The filter

This fancy thing is making a subset of points and using them as the centre point for some spheres. It’s taking advantage of the cull pattern node in Grasshopper. This actually works a lot like boolean indexing in Pandas; it takes a list of booleans and masks the other list with it. E.g. given

pattern = [True,  True,  False,  True]
list    = [point, point, point, point]

it’d give you [point, point, null, point], and Grasshopper only puts spheres on points, not nulls.

This is cool’n’all, but it’s a lot of nodes to achieve a simple thing. In real life we’d probably just make a cluster to handle this, but for now, let’s imagine that this is actually a really logic intensive operation that would require loads of nodes, and can be achieved in just a few lines of python. (You’d be surprised how often this kind of thing happens once you start looking.)

Getting Python in Rhino

Get the python plugin from here and install it. That’s it. Now you can use it by putting a python node onto the canvas from the math panel.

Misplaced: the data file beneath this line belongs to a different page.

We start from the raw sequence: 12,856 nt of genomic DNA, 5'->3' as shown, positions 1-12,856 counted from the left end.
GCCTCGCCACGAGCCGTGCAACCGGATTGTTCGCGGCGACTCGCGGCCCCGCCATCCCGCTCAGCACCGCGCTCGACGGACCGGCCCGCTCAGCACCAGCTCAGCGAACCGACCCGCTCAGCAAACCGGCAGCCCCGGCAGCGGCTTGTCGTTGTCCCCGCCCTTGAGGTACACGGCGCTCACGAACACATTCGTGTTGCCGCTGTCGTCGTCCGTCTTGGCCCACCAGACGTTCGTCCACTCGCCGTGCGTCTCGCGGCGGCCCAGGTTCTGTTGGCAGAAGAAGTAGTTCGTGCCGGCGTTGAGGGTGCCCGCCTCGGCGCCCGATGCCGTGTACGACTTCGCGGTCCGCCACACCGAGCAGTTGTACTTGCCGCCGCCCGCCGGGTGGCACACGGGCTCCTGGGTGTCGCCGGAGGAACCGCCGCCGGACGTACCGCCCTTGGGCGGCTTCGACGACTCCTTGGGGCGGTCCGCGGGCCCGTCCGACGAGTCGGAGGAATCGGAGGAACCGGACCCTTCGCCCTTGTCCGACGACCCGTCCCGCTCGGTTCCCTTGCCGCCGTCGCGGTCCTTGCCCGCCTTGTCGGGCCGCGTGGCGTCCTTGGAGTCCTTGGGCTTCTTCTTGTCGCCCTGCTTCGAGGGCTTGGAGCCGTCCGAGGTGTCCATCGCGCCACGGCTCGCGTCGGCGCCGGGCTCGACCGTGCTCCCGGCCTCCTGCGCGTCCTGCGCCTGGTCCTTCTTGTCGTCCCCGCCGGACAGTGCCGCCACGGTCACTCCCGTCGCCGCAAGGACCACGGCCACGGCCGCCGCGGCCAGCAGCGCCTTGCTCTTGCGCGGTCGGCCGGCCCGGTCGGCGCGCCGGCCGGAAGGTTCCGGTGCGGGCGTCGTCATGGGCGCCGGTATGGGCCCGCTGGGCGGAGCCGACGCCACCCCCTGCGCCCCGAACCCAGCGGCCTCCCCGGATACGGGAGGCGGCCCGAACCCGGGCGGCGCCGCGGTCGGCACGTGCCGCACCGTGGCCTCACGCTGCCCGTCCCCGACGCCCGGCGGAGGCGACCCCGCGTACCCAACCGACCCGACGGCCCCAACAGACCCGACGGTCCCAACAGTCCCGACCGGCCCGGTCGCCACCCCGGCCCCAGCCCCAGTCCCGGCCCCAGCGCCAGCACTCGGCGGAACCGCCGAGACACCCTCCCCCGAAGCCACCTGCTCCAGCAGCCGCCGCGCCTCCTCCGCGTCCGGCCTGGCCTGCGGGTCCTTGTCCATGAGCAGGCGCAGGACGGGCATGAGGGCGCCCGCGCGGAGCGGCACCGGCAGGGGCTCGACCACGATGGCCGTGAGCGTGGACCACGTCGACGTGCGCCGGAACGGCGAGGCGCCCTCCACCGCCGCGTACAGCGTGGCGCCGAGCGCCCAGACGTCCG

Simple Python Filter

If we plug some stuff into our node nothing will happen, but it’ll give us something to work with.

To get into the editor, double click the python node:

That gives us this slightly sad editor. (After the luxury of atom.) There’s nothing in here to give us a clue what to do, it’s scary!

Fear not, there are some magic variables already in scope. By default that’s x, y and a. All of these are terrible variable names, but will change them in a minute.

Everything from now on will be in the editor unless I say otherwise. When I write:

print y

then you type it into the editor and press the test button. It should print a number in the grey box at the bottom. It’s python 2.7 so no brackets on the print. It’s actually IronPython, but we’ll sweep that under the carpet for now.